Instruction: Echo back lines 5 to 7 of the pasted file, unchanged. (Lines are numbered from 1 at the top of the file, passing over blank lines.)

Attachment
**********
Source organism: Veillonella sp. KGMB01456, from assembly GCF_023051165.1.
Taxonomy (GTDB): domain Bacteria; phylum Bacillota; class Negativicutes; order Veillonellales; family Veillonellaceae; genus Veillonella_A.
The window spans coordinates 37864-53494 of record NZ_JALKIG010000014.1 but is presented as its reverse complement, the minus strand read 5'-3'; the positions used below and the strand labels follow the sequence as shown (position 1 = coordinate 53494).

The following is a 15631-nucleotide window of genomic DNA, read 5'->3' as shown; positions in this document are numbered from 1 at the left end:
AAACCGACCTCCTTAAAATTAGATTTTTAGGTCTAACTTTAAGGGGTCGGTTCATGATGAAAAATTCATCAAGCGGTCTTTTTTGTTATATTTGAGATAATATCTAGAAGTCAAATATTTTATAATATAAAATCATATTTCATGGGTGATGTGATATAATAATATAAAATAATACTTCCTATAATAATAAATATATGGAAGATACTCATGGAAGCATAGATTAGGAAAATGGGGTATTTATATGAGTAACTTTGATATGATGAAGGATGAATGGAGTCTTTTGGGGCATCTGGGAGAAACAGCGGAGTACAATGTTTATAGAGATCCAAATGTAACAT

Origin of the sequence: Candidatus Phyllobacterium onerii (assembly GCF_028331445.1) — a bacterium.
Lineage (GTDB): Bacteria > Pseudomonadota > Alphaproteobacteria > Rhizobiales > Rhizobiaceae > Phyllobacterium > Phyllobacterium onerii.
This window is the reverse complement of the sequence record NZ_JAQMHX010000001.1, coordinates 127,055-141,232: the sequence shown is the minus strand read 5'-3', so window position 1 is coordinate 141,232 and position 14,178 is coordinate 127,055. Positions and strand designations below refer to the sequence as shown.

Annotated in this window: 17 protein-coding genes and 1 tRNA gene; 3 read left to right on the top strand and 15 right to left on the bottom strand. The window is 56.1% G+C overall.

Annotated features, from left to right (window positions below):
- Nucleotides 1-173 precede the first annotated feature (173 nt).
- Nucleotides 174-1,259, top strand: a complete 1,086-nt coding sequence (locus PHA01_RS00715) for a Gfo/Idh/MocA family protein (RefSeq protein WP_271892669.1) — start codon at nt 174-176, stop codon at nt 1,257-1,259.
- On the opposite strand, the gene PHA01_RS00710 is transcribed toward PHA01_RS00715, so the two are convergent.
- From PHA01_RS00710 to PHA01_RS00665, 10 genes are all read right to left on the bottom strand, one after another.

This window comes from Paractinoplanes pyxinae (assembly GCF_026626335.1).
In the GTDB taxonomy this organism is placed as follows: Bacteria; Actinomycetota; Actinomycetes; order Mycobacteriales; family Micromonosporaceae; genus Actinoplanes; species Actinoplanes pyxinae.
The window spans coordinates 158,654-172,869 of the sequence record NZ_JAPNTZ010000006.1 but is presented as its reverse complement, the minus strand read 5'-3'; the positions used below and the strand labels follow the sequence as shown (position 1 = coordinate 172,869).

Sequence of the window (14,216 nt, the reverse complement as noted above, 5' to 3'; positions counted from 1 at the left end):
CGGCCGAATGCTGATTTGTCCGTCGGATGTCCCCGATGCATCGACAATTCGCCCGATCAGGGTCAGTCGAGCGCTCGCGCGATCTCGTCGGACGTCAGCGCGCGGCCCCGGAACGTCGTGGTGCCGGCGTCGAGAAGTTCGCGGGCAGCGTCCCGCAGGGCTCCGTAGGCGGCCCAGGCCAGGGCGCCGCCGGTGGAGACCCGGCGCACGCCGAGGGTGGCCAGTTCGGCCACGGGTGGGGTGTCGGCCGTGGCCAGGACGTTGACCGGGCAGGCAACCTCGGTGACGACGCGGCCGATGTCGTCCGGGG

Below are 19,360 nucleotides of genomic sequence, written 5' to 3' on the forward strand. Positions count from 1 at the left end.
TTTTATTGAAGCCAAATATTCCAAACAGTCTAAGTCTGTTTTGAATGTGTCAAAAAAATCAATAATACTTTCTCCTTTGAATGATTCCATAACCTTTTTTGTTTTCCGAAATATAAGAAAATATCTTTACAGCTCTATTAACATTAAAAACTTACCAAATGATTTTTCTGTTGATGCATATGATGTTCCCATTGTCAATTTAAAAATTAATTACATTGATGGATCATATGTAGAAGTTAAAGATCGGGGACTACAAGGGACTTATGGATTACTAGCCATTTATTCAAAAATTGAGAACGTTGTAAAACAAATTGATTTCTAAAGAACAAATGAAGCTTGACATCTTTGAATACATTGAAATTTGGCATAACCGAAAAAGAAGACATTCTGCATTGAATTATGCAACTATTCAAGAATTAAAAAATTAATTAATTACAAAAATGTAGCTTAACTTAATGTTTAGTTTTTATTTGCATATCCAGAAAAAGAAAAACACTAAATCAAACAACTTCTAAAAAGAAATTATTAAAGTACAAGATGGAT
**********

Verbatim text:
AAACCGACCTCCTTAAAATTAGATTTTTAGGTCTAACTTTAAGGGGTCGGTTCATGATGAAAAATTCATCAAGCGGTCTTTTTTGTTATATTTGAGATAATATCTAGAAGTCAAATATTTTATAATATAAAATCATATTTCATGGGTGATGTGATATAATAATATAAAATAATACTTCCTATAATAATAAATATATGGAAGATACTCATGGAAGCATAGATTAGGAAAATGGGGTATTTATATGAGTAACTTTGATATGATGAAGGATGAATGGAGTCTTTTGGGGCATCTGGGAGAAACAGCGGAGTACAATGTTTATAGAGATCCAAATGTAACAT

Origin of the sequence: Candidatus Phyllobacterium onerii (assembly GCF_028331445.1) — a bacterium.
Lineage (GTDB): Bacteria > Pseudomonadota > Alphaproteobacteria > Rhizobiales > Rhizobiaceae > Phyllobacterium > Phyllobacterium onerii.